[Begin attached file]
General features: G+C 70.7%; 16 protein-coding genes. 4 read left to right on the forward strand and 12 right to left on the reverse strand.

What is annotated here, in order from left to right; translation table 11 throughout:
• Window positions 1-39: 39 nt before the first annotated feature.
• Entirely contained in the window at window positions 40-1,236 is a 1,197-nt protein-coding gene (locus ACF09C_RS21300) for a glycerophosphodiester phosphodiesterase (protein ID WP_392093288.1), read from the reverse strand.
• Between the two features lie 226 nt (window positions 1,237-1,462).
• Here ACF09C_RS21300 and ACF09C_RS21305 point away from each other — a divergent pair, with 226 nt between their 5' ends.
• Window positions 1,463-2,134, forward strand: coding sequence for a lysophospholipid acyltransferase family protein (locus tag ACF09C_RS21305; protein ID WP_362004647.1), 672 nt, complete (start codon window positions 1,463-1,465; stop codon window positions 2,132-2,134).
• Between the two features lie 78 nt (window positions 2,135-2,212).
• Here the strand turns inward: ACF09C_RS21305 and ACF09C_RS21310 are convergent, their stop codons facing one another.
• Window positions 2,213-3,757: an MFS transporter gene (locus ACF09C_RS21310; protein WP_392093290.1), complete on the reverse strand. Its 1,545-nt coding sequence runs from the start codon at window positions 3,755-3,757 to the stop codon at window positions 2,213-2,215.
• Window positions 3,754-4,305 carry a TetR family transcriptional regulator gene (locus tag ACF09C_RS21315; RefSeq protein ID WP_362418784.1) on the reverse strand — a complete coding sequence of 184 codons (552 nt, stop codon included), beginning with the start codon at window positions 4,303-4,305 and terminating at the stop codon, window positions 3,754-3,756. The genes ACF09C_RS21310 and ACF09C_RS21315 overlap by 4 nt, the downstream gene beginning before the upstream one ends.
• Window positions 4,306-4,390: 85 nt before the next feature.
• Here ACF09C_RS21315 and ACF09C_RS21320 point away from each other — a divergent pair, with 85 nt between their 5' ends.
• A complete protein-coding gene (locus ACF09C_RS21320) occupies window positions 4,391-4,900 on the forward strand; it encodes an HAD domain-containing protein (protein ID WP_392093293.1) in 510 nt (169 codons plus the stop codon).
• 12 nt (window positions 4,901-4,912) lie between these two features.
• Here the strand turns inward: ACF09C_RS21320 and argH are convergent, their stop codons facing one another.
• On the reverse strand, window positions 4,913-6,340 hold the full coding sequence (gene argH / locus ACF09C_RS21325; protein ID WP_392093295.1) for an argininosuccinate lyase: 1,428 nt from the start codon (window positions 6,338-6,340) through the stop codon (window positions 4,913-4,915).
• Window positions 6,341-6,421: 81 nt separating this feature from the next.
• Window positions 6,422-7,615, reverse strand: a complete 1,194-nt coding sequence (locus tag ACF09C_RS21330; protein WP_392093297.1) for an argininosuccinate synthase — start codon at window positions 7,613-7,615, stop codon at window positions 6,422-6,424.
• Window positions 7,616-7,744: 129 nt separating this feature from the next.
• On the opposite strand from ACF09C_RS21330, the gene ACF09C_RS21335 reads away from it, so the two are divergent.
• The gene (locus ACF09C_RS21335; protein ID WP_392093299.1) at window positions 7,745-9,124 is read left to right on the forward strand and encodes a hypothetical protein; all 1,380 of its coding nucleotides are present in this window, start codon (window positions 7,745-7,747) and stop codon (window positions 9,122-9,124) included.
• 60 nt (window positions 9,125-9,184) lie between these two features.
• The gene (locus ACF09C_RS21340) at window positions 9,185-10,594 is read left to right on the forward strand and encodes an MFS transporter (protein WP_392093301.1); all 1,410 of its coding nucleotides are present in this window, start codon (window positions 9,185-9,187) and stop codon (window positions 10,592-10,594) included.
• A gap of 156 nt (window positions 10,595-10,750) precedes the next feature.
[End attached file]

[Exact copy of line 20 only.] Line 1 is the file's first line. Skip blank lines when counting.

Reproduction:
• Window positions 7,616-7,744: 129 nt separating this feature from the next.